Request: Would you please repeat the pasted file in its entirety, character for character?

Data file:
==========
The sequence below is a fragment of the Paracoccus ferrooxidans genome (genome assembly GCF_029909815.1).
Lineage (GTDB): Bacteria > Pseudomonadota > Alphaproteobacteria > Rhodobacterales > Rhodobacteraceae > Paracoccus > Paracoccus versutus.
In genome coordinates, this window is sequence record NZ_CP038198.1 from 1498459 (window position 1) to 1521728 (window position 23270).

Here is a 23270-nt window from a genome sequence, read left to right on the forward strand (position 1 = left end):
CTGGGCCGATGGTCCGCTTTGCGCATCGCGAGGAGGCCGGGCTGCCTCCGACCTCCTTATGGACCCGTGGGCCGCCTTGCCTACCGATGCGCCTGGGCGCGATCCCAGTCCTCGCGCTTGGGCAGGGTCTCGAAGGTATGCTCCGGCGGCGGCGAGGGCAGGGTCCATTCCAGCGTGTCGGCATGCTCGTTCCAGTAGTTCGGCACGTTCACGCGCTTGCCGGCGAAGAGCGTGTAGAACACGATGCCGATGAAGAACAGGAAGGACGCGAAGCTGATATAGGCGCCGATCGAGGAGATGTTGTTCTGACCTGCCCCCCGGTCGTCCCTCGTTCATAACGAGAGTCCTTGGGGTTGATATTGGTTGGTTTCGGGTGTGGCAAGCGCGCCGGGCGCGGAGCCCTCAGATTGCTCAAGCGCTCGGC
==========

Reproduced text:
The sequence below is a fragment of the Paracoccus ferrooxidans genome (genome assembly GCF_029909815.1).
Lineage (GTDB): Bacteria > Pseudomonadota > Alphaproteobacteria > Rhodobacterales > Rhodobacteraceae > Paracoccus > Paracoccus versutus.
In genome coordinates, this window is sequence record NZ_CP038198.1 from 1498459 (window position 1) to 1521728 (window position 23270).

Here is a 23270-nt window from a genome sequence, read left to right on the forward strand (position 1 = left end):
CTGGGCCGATGGTCCGCTTTGCGCATCGCGAGGAGGCCGGGCTGCCTCCGACCTCCTTATGGACCCGTGGGCCGCCTTGCCTACCGATGCGCCTGGGCGCGATCCCAGTCCTCGCGCTTGGGCAGGGTCTCGAAGGTATGCTCCGGCGGCGGCGAGGGCAGGGTCCATTCCAGCGTGTCGGCATGCTCGTTCCAGTAGTTCGGCACGTTCACGCGCTTGCCGGCGAAGAGCGTGTAGAACACGATGCCGATGAAGAACAGGAAGGACGCGAAGCTGATATAGGCGCCGATCGAGGAGATGTTGTTCTGACCTGCCCCCCGGTCGTCCCTCGTTCATAACGAGAGTCCTTGGGGTTGATATTGGTTGGTTTCGGGTGTGGCAAGCGCGCCGGGCGCGGAGCCCTCAGATTGCTCAAGCGCTCGGC